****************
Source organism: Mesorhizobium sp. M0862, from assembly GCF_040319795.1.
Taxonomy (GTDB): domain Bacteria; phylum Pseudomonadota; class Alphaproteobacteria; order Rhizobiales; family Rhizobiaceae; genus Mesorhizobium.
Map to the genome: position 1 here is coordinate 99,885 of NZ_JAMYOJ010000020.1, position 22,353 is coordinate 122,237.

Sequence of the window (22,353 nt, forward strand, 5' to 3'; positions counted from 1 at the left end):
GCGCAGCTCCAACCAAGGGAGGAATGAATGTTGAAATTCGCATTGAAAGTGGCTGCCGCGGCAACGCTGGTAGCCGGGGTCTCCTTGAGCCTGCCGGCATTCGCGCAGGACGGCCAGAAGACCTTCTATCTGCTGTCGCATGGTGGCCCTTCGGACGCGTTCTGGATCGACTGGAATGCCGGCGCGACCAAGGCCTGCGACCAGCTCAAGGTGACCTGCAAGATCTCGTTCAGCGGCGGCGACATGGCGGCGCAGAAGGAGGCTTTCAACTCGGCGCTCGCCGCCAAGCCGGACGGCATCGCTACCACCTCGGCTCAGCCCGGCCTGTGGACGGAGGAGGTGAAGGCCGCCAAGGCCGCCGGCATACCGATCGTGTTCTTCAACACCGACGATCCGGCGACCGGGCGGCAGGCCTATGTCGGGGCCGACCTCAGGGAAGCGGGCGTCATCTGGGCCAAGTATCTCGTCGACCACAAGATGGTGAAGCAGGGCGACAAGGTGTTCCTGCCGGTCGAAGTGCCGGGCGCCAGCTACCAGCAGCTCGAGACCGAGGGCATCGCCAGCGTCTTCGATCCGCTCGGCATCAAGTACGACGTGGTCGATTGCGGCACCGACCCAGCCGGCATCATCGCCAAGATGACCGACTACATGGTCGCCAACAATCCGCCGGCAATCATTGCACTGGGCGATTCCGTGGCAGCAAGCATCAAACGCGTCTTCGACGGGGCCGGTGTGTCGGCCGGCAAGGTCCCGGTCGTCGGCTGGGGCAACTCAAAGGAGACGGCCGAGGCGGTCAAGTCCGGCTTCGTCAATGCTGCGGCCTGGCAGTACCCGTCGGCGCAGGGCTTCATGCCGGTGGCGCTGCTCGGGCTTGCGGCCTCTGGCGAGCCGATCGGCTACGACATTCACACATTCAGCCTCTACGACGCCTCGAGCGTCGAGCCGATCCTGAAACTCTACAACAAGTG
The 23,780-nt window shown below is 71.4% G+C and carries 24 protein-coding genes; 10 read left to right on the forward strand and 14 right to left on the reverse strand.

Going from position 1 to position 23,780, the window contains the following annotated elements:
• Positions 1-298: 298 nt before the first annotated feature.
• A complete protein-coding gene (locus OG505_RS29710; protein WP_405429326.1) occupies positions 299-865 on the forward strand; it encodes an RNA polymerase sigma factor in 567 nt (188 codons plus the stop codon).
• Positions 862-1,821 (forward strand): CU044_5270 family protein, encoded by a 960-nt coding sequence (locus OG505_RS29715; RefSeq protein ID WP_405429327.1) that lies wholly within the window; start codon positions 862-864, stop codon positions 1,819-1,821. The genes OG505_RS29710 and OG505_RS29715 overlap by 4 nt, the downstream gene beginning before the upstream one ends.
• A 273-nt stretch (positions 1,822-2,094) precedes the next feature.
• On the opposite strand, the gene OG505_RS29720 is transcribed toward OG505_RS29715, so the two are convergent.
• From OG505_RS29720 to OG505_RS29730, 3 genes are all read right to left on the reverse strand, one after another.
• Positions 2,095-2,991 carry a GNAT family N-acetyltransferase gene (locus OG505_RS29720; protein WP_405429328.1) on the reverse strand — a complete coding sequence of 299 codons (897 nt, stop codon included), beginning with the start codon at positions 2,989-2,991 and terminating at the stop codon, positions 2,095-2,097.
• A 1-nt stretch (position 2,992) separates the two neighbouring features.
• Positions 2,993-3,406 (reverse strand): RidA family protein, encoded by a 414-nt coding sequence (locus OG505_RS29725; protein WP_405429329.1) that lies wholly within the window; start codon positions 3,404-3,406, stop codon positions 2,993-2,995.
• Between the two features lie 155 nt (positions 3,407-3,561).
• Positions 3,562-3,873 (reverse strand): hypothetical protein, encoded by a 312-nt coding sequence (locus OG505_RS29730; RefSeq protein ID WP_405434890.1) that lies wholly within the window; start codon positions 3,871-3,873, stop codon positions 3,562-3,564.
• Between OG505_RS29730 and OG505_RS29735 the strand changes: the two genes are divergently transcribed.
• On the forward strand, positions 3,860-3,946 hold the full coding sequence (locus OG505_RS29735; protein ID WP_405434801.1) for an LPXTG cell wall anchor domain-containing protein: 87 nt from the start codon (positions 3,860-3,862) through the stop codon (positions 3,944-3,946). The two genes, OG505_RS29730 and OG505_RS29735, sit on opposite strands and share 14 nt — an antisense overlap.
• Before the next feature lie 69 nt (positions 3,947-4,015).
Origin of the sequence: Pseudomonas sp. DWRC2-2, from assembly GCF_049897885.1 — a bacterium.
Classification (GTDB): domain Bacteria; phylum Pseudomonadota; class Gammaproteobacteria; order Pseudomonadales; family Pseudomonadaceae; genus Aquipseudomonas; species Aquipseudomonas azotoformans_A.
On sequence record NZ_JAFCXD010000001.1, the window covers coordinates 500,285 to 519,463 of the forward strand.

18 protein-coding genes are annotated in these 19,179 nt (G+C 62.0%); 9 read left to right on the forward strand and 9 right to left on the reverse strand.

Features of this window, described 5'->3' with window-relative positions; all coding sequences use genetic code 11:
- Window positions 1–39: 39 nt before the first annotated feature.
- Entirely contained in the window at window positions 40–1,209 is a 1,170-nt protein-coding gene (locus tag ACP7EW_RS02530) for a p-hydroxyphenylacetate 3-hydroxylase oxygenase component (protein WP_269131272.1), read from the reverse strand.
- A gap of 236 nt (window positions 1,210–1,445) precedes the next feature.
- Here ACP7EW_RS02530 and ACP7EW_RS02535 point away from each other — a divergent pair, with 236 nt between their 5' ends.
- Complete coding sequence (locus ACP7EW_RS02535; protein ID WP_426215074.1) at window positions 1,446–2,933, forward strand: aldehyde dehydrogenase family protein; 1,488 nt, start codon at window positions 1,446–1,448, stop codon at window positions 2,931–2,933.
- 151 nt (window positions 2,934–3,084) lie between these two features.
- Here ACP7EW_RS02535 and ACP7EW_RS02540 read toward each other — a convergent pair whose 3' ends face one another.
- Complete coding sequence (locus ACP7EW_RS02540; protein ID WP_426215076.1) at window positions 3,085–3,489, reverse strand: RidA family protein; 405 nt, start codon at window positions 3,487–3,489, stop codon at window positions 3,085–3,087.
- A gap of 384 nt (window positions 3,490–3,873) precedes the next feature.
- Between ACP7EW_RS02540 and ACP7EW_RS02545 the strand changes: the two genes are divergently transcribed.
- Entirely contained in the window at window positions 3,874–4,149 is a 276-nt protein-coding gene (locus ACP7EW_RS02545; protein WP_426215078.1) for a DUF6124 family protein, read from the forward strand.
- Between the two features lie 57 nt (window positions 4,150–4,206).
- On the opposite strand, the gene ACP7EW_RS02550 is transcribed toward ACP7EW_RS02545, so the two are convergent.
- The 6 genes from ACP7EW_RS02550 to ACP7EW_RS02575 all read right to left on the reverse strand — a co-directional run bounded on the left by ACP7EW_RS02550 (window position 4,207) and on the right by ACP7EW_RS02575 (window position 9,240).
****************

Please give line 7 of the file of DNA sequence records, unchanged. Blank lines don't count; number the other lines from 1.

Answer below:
Going from position 1 to position 23,780, the window contains the following annotated elements: